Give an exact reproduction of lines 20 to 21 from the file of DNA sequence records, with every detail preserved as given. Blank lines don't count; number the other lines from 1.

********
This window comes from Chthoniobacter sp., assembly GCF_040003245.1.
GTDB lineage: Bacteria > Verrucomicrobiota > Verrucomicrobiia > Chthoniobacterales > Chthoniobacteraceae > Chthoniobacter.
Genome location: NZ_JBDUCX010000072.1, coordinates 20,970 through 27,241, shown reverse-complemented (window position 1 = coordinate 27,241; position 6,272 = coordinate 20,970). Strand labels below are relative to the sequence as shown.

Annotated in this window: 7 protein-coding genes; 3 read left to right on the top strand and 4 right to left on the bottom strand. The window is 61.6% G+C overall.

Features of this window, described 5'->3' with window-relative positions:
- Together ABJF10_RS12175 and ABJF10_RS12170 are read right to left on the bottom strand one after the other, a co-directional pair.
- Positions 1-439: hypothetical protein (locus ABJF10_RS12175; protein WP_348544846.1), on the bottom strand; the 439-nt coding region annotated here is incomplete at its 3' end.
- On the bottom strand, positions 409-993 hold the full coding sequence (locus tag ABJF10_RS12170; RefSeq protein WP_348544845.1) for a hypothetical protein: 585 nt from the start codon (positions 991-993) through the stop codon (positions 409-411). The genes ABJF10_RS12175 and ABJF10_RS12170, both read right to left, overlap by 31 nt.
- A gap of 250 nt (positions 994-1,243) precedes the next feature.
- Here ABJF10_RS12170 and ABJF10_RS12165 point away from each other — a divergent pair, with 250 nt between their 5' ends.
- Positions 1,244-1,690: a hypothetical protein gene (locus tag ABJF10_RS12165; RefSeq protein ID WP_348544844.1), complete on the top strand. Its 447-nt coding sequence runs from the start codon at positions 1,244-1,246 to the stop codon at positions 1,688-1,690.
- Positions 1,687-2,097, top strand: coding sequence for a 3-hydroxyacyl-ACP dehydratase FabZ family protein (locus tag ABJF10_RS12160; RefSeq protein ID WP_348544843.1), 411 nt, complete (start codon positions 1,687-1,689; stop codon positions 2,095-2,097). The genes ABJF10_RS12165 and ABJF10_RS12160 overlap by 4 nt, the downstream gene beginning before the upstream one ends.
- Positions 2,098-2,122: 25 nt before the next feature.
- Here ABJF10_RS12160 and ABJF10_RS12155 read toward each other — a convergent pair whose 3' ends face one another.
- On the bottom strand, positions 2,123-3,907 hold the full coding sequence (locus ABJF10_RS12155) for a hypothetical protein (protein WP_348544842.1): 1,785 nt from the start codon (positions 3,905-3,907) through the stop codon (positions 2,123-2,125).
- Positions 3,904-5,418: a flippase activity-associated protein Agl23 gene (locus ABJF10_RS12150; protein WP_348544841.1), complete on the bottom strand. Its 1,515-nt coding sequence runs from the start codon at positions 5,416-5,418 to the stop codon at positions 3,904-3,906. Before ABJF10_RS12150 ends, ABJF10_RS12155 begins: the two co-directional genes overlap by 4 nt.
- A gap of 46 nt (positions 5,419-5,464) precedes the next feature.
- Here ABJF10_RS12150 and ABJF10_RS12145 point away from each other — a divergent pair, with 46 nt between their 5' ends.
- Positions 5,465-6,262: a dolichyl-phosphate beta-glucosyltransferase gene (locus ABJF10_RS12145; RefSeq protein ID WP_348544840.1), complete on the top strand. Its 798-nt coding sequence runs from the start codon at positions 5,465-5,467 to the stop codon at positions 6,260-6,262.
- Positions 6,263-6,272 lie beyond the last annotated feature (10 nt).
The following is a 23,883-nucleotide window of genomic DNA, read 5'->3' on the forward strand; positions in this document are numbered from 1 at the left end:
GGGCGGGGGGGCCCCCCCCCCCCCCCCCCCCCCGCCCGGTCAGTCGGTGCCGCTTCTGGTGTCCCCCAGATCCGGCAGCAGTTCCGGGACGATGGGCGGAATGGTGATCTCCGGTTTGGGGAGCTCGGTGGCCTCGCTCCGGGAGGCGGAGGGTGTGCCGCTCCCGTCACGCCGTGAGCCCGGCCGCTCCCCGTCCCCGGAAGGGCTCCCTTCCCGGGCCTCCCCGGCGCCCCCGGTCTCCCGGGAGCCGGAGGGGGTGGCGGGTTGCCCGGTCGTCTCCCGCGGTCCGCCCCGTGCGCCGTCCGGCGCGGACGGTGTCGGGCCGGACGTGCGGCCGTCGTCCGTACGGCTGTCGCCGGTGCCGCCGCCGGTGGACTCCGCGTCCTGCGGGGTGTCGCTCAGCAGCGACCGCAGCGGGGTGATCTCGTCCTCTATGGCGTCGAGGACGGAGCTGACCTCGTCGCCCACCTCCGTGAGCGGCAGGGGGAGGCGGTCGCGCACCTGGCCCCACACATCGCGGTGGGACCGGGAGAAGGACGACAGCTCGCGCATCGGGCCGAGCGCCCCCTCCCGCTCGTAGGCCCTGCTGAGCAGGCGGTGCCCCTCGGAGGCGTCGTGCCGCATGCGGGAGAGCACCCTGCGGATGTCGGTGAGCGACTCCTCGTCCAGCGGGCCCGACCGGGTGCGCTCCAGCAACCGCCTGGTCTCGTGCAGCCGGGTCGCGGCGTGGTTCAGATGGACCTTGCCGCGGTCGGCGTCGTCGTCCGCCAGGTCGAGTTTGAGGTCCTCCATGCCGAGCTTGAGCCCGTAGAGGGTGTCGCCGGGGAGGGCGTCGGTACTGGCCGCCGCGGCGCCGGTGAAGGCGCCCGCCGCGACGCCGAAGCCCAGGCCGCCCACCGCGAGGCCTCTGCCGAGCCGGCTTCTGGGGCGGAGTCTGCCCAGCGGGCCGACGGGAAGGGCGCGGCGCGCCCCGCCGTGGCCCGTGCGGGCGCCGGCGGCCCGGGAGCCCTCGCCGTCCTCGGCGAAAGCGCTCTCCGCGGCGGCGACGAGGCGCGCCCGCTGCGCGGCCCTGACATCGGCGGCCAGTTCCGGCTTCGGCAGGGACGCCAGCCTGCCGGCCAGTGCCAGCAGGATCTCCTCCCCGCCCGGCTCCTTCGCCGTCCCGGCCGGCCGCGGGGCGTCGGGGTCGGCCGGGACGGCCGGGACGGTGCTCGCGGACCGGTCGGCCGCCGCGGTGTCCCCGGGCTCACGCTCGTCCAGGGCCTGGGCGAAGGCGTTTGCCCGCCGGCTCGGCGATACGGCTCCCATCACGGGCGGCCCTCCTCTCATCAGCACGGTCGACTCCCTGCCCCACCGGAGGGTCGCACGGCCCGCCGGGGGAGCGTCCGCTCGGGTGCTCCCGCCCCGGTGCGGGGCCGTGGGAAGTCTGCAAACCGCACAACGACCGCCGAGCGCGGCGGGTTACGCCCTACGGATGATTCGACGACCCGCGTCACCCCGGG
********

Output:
- Positions 6,263-6,272 lie beyond the last annotated feature (10 nt).
The following is a 23,883-nucleotide window of genomic DNA, read 5'->3' on the forward strand; positions in this document are numbered from 1 at the left end: